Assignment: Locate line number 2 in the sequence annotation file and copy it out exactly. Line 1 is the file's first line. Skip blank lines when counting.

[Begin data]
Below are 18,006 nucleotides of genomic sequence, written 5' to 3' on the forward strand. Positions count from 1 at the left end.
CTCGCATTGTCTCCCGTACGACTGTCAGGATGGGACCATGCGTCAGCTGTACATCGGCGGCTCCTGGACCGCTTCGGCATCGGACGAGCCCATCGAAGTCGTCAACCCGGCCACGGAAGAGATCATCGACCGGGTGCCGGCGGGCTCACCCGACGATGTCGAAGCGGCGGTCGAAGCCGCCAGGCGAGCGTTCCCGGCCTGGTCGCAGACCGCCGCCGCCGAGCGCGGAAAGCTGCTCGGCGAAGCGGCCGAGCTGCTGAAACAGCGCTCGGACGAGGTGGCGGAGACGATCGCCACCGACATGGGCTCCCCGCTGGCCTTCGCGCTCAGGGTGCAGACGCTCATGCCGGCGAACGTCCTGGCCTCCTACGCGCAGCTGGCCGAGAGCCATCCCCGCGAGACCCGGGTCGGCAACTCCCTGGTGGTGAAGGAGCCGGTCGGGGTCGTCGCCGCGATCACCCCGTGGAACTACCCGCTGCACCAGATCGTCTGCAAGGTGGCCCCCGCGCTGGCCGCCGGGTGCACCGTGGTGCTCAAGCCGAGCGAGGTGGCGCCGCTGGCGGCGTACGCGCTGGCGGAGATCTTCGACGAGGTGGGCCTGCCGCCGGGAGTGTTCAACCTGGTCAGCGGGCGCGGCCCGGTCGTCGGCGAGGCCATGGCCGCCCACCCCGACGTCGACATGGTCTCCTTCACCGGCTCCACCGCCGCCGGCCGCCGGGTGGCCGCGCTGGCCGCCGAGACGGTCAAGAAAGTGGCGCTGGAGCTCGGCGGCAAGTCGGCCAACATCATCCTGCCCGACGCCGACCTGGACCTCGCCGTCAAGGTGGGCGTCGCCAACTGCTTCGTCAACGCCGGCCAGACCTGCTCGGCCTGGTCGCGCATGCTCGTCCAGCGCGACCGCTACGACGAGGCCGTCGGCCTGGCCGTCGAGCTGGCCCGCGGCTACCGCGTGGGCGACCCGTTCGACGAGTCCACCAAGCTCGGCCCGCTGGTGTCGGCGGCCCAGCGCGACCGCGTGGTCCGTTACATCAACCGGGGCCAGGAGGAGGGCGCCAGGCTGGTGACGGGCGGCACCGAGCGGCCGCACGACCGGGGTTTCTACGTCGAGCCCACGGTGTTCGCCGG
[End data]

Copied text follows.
CTCGCATTGTCTCCCGTACGACTGTCAGGATGGGACCATGCGTCAGCTGTACATCGGCGGCTCCTGGACCGCTTCGGCATCGGACGAGCCCATCGAAGTCGTCAACCCGGCCACGGAAGAGATCATCGACCGGGTGCCGGCGGGCTCACCCGACGATGTCGAAGCGGCGGTCGAAGCCGCCAGGCGAGCGTTCCCGGCCTGGTCGCAGACCGCCGCCGCCGAGCGCGGAAAGCTGCTCGGCGAAGCGGCCGAGCTGCTGAAACAGCGCTCGGACGAGGTGGCGGAGACGATCGCCACCGACATGGGCTCCCCGCTGGCCTTCGCGCTCAGGGTGCAGACGCTCATGCCGGCGAACGTCCTGGCCTCCTACGCGCAGCTGGCCGAGAGCCATCCCCGCGAGACCCGGGTCGGCAACTCCCTGGTGGTGAAGGAGCCGGTCGGGGTCGTCGCCGCGATCACCCCGTGGAACTACCCGCTGCACCAGATCGTCTGCAAGGTGGCCCCCGCGCTGGCCGCCGGGTGCACCGTGGTGCTCAAGCCGAGCGAGGTGGCGCCGCTGGCGGCGTACGCGCTGGCGGAGATCTTCGACGAGGTGGGCCTGCCGCCGGGAGTGTTCAACCTGGTCAGCGGGCGCGGCCCGGTCGTCGGCGAGGCCATGGCCGCCCACCCCGACGTCGACATGGTCTCCTTCACCGGCTCCACCGCCGCCGGCCGCCGGGTGGCCGCGCTGGCCGCCGAGACGGTCAAGAAAGTGGCGCTGGAGCTCGGCGGCAAGTCGGCCAACATCATCCTGCCCGACGCCGACCTGGACCTCGCCGTCAAGGTGGGCGTCGCCAACTGCTTCGTCAACGCCGGCCAGACCTGCTCGGCCTGGTCGCGCATGCTCGTCCAGCGCGACCGCTACGACGAGGCCGTCGGCCTGGCCGTCGAGCTGGCCCGCGGCTACCGCGTGGGCGACCCGTTCGACGAGTCCACCAAGCTCGGCCCGCTGGTGTCGGCGGCCCAGCGCGACCGCGTGGTCCGTTACATCAACCGGGGCCAGGAGGAGGGCGCCAGGCTGGTGACGGGCGGCACCGAGCGGCCGCACGACCGGGGTTTCTACGTCGAGCCCACGGTGTTCGCCGG